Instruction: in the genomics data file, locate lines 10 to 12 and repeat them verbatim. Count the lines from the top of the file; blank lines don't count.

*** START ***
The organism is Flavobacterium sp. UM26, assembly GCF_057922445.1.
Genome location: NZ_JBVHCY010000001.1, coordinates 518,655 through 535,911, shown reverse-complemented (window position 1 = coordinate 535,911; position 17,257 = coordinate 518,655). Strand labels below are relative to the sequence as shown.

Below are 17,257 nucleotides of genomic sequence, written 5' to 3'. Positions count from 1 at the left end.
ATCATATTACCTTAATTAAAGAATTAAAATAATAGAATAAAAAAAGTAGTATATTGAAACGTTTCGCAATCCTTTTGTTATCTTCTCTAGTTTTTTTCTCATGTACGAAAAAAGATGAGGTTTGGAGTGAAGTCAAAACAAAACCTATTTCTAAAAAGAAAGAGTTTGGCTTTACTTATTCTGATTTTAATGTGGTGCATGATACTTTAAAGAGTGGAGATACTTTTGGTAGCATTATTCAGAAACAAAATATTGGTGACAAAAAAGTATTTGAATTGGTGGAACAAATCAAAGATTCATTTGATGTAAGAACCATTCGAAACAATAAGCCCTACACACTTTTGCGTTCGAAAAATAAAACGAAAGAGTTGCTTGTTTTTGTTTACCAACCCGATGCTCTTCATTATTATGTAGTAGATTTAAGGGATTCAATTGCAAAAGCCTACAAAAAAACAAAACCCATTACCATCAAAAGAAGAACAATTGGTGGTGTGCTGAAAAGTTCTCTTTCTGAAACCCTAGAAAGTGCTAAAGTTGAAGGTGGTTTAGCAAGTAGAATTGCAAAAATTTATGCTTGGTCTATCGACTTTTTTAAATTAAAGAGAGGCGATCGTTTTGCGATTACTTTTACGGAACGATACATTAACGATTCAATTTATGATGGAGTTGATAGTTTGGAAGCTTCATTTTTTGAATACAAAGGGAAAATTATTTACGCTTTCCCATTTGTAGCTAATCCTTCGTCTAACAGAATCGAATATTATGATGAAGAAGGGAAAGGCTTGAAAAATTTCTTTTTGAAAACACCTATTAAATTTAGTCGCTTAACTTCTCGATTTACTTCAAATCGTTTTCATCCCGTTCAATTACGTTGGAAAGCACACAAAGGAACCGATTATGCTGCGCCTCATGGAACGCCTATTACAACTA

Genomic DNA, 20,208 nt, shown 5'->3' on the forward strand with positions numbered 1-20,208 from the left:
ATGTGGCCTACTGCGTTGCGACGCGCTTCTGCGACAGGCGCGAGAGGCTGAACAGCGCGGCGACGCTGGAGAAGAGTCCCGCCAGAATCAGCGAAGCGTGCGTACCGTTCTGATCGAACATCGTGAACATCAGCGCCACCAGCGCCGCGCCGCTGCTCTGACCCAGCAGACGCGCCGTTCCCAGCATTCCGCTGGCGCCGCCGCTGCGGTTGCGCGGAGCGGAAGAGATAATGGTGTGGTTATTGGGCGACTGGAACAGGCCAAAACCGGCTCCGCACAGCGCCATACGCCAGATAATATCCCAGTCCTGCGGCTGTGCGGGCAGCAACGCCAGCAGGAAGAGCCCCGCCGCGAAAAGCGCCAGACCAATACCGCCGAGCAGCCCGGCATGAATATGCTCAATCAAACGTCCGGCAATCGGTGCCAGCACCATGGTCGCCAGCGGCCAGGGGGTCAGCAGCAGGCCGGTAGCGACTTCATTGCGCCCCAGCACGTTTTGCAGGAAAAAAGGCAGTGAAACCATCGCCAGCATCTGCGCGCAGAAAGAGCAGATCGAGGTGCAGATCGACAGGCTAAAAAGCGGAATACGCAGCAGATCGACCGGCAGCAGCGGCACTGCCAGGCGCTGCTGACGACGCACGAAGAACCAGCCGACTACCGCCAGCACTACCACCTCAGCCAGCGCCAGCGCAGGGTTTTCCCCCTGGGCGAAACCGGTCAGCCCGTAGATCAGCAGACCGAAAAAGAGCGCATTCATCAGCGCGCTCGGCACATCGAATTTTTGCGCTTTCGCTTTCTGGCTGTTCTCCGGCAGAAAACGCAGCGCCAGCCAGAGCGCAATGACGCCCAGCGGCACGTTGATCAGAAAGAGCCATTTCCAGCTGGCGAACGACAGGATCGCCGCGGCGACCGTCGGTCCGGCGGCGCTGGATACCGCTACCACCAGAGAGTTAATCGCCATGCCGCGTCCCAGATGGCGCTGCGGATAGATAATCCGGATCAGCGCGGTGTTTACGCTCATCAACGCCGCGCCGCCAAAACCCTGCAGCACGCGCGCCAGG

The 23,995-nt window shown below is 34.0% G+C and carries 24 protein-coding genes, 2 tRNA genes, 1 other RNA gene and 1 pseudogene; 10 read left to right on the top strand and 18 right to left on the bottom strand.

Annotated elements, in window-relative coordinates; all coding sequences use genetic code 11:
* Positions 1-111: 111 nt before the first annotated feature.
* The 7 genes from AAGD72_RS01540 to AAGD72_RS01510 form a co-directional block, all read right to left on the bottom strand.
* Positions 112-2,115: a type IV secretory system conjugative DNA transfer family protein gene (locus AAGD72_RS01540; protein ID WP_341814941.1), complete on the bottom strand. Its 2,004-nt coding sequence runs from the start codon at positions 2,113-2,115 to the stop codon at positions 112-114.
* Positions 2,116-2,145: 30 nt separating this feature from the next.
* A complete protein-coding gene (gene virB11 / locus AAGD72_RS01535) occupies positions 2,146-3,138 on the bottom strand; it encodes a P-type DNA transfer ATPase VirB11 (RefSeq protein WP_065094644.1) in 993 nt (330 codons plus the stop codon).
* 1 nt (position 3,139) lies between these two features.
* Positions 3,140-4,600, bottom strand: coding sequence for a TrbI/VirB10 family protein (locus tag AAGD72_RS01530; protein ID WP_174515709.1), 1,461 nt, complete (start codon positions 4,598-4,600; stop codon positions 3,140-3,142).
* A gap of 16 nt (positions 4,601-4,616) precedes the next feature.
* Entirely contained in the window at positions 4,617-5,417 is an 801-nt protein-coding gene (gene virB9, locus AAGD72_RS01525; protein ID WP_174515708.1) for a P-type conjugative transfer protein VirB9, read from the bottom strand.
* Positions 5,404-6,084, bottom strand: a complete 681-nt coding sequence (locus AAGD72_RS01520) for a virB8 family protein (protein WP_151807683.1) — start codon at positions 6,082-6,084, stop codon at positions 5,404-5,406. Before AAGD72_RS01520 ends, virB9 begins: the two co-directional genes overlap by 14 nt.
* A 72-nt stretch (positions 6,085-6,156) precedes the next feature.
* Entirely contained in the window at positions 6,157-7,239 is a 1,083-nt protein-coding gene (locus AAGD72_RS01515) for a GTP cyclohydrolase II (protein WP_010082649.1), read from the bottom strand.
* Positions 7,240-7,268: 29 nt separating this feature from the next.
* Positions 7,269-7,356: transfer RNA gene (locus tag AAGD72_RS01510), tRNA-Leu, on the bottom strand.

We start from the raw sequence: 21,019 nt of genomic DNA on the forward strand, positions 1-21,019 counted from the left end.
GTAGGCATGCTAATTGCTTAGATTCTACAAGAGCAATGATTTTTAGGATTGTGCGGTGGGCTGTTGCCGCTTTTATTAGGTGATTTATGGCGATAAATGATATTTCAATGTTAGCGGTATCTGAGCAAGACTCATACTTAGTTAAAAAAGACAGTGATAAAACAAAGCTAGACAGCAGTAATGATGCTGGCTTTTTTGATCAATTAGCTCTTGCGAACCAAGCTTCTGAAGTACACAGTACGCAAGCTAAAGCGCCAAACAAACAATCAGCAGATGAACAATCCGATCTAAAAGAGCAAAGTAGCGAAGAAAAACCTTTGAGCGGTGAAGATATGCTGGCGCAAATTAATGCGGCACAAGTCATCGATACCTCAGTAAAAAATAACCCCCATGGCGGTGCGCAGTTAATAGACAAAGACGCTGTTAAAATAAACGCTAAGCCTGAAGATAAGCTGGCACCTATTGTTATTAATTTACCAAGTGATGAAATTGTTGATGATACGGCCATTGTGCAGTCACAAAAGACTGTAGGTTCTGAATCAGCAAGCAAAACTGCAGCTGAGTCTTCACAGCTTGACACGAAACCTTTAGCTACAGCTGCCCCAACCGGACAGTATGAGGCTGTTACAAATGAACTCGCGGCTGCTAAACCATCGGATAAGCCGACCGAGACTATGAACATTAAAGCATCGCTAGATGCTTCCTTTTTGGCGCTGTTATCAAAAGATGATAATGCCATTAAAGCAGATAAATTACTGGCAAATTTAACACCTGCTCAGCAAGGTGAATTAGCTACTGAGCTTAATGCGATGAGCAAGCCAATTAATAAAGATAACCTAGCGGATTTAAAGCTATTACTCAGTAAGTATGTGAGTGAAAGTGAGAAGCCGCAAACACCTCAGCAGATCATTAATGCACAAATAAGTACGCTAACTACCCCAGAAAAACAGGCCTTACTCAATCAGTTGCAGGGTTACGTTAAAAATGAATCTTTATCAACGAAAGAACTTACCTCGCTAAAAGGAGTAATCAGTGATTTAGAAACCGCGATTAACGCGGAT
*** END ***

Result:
* The 7 genes from AAGD72_RS01540 to AAGD72_RS01510 form a co-directional block, all read right to left on the bottom strand.
* Positions 112-2,115: a type IV secretory system conjugative DNA transfer family protein gene (locus AAGD72_RS01540; protein ID WP_341814941.1), complete on the bottom strand. Its 2,004-nt coding sequence runs from the start codon at positions 2,113-2,115 to the stop codon at positions 112-114.
* Positions 2,116-2,145: 30 nt separating this feature from the next.